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Old 06-07-2011, 07:55 PM   #311 (permalink)
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The sender has a resistance of between about 1.5K stone cold & about 200 ohms at 100C so initially I used a 1K variable resistor across the sender wire & ground. Had the scope & the DMM connected across the sender & ground.
Has a similar pulse to the fuel gauge but the amplitude is much smaller. Also noticed that if I took the resistance too low, the amplitude fell to almost zero & the gauge suddenly dropped from max to minimum.
I have not tried a divider yet. Could do one with a 3K & a 33R. That would get me down to 15mV.

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Old 06-07-2011, 08:04 PM   #312 (permalink)
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I don't understand what you did here. I thought the sender was just a variable resistor, how come it changes so much with temp?
Also, your DMM readings are irrelevant with such a short pulse width. 15 mV dc is not going to do anything.
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Old 06-07-2011, 08:16 PM   #313 (permalink)
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The sender is a variable resistor & that is what it measures.
I had it in water in a saucepan & started heating it up.
Remember though, the gauge only shows 50C to 120C.
The gauge is much more sensitive to resistance changes at the top end of the scale.
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Old 06-07-2011, 08:23 PM   #314 (permalink)
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Ah, I get you now. You are talking about the temperature gauge! I thought you were still on the fuel gauge, I've been away for a week and haven't read all the posts here.
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Old 06-07-2011, 09:36 PM   #315 (permalink)
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Yeh, the fuel gauge should be sorted. Just have to get a couple of bits.

What I am currently attempting to do is use the existing temp gauge as a battery amp meter.
I just did a couple of careful measurements with the scope & the dmm.
Minimum gauge gives 556 ohms across the variable resistor. The scope showed the pulse amplitude of 2.54V.
Max gauge gives 33.5 ohms across the var resistor & an amplitude of 0.54V
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Old 06-07-2011, 09:48 PM   #316 (permalink)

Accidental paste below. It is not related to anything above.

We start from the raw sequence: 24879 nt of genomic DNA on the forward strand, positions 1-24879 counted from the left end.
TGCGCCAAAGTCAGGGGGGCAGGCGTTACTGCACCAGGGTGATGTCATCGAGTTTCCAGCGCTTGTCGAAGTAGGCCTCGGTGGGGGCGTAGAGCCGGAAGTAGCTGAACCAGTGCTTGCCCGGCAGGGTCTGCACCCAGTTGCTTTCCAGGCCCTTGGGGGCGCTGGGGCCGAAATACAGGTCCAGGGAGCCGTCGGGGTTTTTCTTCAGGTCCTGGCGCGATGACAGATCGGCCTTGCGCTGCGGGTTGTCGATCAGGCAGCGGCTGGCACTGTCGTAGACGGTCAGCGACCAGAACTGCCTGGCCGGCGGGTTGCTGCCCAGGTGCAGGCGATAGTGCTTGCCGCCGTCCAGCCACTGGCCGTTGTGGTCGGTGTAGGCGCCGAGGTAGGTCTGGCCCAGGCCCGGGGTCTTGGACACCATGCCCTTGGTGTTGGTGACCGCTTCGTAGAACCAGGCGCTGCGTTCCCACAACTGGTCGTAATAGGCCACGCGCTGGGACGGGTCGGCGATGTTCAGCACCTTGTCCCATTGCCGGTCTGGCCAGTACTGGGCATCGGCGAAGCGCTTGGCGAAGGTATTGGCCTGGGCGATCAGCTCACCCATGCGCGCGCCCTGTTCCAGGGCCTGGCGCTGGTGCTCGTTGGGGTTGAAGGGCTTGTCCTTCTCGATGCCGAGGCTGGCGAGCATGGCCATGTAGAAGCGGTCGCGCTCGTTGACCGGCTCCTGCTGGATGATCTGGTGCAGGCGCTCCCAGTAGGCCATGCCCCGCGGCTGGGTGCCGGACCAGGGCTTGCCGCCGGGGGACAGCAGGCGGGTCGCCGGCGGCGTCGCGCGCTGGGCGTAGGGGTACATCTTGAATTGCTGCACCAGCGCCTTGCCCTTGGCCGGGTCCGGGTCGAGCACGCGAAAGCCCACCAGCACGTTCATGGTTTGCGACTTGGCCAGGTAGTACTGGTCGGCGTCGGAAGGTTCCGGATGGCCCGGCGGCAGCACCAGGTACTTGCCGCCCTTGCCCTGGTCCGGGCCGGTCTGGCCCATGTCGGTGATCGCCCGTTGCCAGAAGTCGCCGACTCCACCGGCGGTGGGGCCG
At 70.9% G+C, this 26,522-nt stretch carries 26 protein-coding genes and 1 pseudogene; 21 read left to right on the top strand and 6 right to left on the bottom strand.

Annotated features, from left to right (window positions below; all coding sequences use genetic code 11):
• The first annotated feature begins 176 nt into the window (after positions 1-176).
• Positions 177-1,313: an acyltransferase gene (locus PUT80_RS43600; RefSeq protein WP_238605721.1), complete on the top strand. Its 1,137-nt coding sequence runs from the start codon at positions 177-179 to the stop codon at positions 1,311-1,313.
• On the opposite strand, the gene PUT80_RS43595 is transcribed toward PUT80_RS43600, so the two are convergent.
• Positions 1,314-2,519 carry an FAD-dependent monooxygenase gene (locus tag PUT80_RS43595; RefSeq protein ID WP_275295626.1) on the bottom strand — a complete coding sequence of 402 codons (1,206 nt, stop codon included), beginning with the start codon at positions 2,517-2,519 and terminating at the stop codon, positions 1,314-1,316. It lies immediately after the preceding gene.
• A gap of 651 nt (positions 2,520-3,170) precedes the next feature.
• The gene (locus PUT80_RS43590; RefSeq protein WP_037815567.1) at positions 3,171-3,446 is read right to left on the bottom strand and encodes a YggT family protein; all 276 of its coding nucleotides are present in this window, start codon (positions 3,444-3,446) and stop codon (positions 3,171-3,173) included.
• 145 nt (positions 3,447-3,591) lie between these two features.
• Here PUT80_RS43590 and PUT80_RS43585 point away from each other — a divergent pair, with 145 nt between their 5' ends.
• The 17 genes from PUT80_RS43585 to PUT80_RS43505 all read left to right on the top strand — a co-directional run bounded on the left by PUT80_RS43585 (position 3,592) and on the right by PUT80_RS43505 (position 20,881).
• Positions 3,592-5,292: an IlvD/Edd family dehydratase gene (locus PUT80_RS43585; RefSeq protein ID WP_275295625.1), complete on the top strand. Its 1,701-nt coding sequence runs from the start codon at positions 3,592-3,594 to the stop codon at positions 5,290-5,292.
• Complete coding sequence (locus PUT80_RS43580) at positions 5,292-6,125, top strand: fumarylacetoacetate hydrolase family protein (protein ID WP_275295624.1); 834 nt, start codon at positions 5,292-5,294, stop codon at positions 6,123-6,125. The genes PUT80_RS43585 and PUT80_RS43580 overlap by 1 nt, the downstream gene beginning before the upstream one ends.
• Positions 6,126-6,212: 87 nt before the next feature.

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Interesting, sounds like the gauge is in series with the sender. What sort of pulses do you get when the sender is disconnected? (ie open circuit).
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Old 06-07-2011, 10:04 PM   #317 (permalink)
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The pulse width straight across the gauge wire to ground is the same, only the amplitude is a little bit higher at 3.4V.
It is similar to the fuel gauge except the voltage is lower & the gauge does not appear to be linear.
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Old 06-07-2011, 10:18 PM   #318 (permalink)
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Well, it certainly looks like the current through the gauge is what controls it. ie low sender resistance = more current during the pulse = high gauge reading. But it is very non-linear. The 2.5V pulse across 556 R is only 4.5 mA while .54 across 33.5 is 16 mA.
I'd be inclined to connect my variable power supply direct to the sender wire (sender disconnected) and see what gauge reading corresponds to what voltage, plot a graph and then you can maybe work out what would drive an op-amp connected instead of the sender.
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Old 06-07-2011, 10:28 PM   #319 (permalink)
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My problem is that my variable power supply does not go lower than 1.34V.
I tried a 3K-33R divider with a 68R ohm on the output (cause thats what worked with the fuel gauge). The gauge will go immediately to about half & stay there. If I bypass the 68R the gauge goes to min & stays there.
Not having much luck with a direct voltage drive yet.
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Old 06-08-2011, 09:26 AM   #320 (permalink)
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Ian,
My guess would be that if you connected a supply capable of going down to 0V thru a ~33ohm series resistor to sender wire, you'd find 0V=needle @120C and slightly less than 2V=needle @50C. (The 1.5V battery in series with the supply as mentioned earlier does work. I've used it before).
If you wanted a larger usable voltage swing to control this, then connect the sender to a 33ohm directly to ground (this becomes the ballast resistor). Then connect the power supply to the sender wire as well, but through a larger value series resistor. You could play around using a 1K pot to determine what this value should be. Key first is power supply that can get to 0V

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